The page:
Source: Sunday Observer
Ensure women’s rights and gender equality
By Women and Media Collective
There are selected issues concerning the rights of women that all political parties are requested to commit to address:
Independent National Commission on Women
There is an urgent need to set up a strong formal institution with legal powers to address specific issues to ensure the upholding of the rights of women. We call on all political parties to ensure:
– the setting up of a well resourced, independent women’s commission
– formulate a women’s rights act that will be a firm foundation for a holistic policy on women which includes commitments made in the Women’s Charter of 1993 and incorporates Sri Lanka’s international treaty commitments
Ending violence against women
The three decades of war in Sri Lanka has left a society heavily marked bya pervasive culture of violence that has continued to affect women and meneven 6 years after the ending of the war in 2009.
Since the end of the war,reports of sexual and gender based violence against women have risenphenomenally, in the north as well as the south and the east of thecountry. We call on all political parties to:
-Formulate and implement a policy of zero tolerance on violence against women
-eliminate the practice of giving suspended sentences to those
found guilty of acts of violence against women
-criminalize marital rape
Increase Political Representation of Women
Sri Lanka has the lowest rates of women’s representation in the political arena among all the countries of South Asia.
Women’s representation is less than 7% in Parliament is less than 6%, in Provincial Councils and less than 2% in Local Government. We call on ALL political parties to ensure:
– Minimum 30% nominations for women in electoral reforms.
- substantive electoral reform, through an inclusive process of discussion, that ensures a mandatory guarantee to ensure at least 1/3 representation of women at local and provincial government and in parliament
- a commitment to field at least a third of candidates at the current parliamentary election and at the forthcoming local government election
- a comprehensive policy to deal with the specific gendered needs of all women affected by conflict
- a commitment to ensuring an equitable representation of women in the Constitutional Council
Gender Responsive Budgets
Despite women being the majority of the population, national budgetary allocations for women specific programmes is consistently low, if not the lowest amonggovernment Ministries. We call upon ALL political parties to commit to:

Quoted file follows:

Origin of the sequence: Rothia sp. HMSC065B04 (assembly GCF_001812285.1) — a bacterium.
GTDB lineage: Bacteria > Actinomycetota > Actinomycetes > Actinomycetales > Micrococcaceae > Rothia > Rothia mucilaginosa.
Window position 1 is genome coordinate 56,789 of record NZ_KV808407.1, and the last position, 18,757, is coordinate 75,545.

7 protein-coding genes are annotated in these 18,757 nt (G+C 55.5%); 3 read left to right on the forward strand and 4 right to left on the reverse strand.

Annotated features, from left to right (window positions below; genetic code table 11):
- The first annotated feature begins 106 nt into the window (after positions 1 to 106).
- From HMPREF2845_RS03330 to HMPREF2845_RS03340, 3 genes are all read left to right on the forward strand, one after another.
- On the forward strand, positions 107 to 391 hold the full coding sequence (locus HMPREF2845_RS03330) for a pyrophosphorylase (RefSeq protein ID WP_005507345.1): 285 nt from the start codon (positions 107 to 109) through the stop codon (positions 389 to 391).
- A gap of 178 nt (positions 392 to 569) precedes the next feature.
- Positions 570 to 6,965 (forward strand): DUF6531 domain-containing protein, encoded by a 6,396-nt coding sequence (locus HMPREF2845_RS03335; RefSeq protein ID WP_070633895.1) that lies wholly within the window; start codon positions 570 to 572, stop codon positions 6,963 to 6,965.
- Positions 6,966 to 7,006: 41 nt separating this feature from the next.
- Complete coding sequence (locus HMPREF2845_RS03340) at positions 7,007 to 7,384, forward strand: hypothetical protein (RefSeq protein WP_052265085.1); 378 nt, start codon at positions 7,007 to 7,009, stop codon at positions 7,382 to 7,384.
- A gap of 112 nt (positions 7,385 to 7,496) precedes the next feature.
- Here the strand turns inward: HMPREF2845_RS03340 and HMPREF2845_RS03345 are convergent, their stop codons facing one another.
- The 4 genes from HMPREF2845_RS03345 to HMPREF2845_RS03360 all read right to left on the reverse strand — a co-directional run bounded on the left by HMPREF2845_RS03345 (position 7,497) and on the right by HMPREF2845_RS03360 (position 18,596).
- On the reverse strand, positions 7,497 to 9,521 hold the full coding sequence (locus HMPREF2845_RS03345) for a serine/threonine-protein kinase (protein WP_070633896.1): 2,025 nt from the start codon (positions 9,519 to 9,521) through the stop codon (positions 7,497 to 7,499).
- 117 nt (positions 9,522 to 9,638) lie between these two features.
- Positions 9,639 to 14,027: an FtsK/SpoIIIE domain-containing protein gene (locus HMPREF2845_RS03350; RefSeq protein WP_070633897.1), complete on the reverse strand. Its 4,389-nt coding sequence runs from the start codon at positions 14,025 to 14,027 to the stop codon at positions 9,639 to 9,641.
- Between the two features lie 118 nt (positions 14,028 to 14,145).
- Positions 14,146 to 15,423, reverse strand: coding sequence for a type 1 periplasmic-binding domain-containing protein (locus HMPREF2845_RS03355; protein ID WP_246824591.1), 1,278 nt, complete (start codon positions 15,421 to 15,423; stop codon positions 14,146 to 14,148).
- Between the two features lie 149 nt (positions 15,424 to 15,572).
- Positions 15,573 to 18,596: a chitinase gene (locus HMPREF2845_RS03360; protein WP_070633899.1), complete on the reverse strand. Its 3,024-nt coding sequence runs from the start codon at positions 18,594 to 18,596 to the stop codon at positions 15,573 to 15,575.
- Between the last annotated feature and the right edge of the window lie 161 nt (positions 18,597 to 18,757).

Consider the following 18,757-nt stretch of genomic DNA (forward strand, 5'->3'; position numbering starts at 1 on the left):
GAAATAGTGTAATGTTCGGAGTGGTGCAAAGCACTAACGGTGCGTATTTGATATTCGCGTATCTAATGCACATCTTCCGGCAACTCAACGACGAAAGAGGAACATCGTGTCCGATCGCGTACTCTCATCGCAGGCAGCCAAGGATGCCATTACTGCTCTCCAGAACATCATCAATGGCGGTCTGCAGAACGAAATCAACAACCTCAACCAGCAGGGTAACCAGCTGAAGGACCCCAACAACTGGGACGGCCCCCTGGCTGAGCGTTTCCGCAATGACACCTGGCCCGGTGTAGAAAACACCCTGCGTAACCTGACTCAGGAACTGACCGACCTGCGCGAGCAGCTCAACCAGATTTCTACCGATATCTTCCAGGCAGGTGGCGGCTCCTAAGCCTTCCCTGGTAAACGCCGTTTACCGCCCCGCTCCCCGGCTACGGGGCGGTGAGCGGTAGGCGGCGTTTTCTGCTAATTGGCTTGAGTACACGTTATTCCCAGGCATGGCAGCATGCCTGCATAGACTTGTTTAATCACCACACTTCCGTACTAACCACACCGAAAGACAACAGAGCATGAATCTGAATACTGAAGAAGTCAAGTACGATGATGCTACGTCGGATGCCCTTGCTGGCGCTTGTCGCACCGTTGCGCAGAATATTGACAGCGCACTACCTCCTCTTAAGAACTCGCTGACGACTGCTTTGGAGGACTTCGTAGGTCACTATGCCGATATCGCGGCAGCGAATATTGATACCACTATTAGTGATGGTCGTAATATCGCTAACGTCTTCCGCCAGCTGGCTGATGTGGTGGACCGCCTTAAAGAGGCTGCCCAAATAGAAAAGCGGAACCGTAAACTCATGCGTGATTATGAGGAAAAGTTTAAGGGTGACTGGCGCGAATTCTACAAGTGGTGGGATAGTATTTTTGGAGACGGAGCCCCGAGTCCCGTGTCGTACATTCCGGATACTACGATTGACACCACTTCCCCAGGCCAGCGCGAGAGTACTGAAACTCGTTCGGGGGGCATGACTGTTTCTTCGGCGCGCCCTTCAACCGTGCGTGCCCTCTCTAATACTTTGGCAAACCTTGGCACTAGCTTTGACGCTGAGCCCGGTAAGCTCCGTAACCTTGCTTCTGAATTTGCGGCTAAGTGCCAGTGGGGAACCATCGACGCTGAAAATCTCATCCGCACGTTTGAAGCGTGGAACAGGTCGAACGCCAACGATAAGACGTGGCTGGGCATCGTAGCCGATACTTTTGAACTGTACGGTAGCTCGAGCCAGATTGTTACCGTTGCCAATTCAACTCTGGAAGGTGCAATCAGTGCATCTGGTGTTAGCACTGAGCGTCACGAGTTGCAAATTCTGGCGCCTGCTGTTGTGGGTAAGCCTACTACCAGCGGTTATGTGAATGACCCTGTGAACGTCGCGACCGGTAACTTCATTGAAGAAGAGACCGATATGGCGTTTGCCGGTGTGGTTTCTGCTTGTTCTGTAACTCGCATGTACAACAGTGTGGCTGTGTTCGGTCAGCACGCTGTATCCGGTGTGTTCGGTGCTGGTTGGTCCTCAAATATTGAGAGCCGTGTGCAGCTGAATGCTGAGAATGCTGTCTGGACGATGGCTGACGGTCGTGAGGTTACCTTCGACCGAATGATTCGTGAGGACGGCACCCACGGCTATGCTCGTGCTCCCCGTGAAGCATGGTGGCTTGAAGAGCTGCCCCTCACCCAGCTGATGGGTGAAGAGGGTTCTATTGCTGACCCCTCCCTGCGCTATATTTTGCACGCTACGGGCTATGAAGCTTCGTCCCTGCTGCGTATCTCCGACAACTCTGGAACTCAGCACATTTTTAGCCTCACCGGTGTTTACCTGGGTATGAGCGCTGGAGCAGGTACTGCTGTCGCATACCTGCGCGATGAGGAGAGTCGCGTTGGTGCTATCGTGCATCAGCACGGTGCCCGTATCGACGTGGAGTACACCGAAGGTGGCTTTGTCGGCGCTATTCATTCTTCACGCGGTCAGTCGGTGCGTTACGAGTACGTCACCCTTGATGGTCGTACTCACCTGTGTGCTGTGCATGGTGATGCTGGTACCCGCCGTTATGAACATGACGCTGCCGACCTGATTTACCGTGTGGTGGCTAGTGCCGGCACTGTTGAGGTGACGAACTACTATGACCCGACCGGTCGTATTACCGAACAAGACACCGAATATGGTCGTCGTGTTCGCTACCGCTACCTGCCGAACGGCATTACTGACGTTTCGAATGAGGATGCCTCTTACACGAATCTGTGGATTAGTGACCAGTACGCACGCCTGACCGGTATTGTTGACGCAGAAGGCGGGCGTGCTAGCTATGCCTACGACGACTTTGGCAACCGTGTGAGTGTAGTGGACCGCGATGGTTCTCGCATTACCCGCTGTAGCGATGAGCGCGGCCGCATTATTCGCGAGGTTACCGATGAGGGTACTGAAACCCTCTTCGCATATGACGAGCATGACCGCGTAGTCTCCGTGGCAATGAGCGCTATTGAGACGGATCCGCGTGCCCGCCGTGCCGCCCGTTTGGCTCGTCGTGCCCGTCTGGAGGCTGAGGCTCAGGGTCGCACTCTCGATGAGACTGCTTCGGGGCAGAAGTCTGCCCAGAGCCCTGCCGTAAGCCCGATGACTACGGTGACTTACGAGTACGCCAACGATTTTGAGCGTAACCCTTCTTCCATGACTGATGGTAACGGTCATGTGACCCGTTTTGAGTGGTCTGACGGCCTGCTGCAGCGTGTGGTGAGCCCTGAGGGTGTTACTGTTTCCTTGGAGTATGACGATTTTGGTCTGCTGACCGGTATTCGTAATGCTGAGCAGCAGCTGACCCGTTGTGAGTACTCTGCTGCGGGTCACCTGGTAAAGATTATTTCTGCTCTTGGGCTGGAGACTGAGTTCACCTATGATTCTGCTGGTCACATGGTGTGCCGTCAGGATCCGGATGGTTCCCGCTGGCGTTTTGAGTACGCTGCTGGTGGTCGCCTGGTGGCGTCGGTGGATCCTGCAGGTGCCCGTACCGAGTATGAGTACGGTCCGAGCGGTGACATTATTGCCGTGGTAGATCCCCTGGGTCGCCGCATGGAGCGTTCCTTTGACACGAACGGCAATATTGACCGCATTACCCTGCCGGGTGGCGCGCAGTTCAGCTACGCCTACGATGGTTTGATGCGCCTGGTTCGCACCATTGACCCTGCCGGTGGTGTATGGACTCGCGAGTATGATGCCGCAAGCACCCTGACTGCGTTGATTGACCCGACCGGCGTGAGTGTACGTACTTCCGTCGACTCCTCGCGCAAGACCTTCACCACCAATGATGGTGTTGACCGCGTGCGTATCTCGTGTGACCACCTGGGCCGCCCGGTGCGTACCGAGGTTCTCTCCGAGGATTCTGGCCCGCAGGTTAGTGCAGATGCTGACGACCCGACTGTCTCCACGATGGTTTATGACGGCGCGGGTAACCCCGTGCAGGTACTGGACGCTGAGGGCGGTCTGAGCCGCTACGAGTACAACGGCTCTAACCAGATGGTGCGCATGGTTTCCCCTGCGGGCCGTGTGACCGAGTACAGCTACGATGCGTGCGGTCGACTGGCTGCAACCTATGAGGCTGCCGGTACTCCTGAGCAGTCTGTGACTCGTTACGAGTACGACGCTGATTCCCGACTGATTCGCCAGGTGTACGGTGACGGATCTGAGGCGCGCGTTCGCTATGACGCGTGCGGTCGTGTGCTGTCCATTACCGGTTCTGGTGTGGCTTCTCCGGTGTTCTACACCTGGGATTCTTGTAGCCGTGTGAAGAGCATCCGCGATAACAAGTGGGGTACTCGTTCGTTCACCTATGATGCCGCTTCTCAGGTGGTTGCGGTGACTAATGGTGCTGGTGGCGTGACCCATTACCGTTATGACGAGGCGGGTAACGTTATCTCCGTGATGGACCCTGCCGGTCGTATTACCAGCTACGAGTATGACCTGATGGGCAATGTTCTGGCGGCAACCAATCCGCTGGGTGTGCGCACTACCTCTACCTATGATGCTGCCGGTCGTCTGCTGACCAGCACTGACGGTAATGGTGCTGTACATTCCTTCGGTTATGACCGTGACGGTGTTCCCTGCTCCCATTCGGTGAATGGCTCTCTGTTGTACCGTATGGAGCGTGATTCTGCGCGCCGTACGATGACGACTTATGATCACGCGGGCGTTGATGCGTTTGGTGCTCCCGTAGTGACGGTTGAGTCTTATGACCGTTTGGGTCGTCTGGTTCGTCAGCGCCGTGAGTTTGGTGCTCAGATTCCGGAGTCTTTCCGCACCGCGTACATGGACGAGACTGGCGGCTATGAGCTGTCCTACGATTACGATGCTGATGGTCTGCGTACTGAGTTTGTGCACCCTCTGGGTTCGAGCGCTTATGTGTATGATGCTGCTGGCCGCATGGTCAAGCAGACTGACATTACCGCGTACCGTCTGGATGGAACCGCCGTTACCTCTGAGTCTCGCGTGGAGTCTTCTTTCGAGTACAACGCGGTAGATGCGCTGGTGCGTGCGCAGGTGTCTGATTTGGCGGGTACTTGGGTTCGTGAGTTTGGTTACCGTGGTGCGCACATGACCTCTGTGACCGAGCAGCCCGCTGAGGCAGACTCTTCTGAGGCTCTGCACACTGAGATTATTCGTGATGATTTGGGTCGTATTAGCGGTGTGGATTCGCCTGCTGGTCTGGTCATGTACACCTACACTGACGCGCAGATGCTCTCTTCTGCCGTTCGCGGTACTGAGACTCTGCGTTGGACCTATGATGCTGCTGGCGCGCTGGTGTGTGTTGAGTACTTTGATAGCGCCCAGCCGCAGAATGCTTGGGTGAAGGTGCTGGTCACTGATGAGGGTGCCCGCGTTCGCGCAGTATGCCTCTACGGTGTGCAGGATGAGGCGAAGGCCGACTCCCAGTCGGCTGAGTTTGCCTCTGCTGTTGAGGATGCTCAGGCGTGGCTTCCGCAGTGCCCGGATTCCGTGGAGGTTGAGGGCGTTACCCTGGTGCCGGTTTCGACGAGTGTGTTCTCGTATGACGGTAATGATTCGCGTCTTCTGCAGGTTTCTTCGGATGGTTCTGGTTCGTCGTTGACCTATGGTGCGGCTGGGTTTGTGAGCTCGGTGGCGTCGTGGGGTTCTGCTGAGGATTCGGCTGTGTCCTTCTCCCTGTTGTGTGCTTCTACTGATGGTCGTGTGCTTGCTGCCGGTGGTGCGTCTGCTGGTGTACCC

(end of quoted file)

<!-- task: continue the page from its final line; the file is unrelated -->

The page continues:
- gender responsive budgeting across all sectors and an increase in the budgetary allocation for women up to at least 5%
Ensure Right to Health for All Women and Girls
The Right to Health for All for women rests on their opportunity to be informed about sexuality, reproductive health and the SRH rights and the space to exercise these rights and enjoy the benefits. We demand that ALL political parties commit to ensure:
- comprehensive sexuality education at all levels in schools and programmes for those who are not in school to ensure all the right to informed and responsible choice in sexual and reproductive health and rights
Ensure Right to Choice
Abortion is illegal and considered a criminal offence, except if the pregnancy puts the woman’s life is at risk. Estimates suggest that up to 125,000-175,000 clandestine abortions take place every year.
Nearly 12% of maternal deaths in Sri Lanka are due to septic abortions- the second most common cause of direct maternal deaths;
- 96% of these abortions are sought by married women.
- De-criminalize abortion and allow women to make informed choices in their reproductive
- Repeal section 365A of the penal code to ensure that adult consensual same-sex relationships are not criminalized as suggested to the Sri Lankan government, by the CEDAW Committee in 2011.
Recognise Women’s Work and Rights
The labour force participation rate is 34.8 for females and 75.2 for males.The total unemployment rate is 4.5.The unemployment rate for females is 6.4 while that for men is 3.4. Those deemed *outside* the labour force the figures for females is 5.7 million and for males it is 1.9 million.There is little recognition of women’s economic contributions as unpaid care workers. Domestic Workers are not protected by the labour laws of the country. We call on all political parties to ensure policy that:
- Recognise *Unpaid care work* contributions of women to household and national economies.
- Ratify ILO C189 that would bring domestic workers into the formal labour force and the protection of their rights as workers.
Rights of Women Migrant Workers
Women have been the backbone of the country’s largest foreign exchange earnings for more than four decades.
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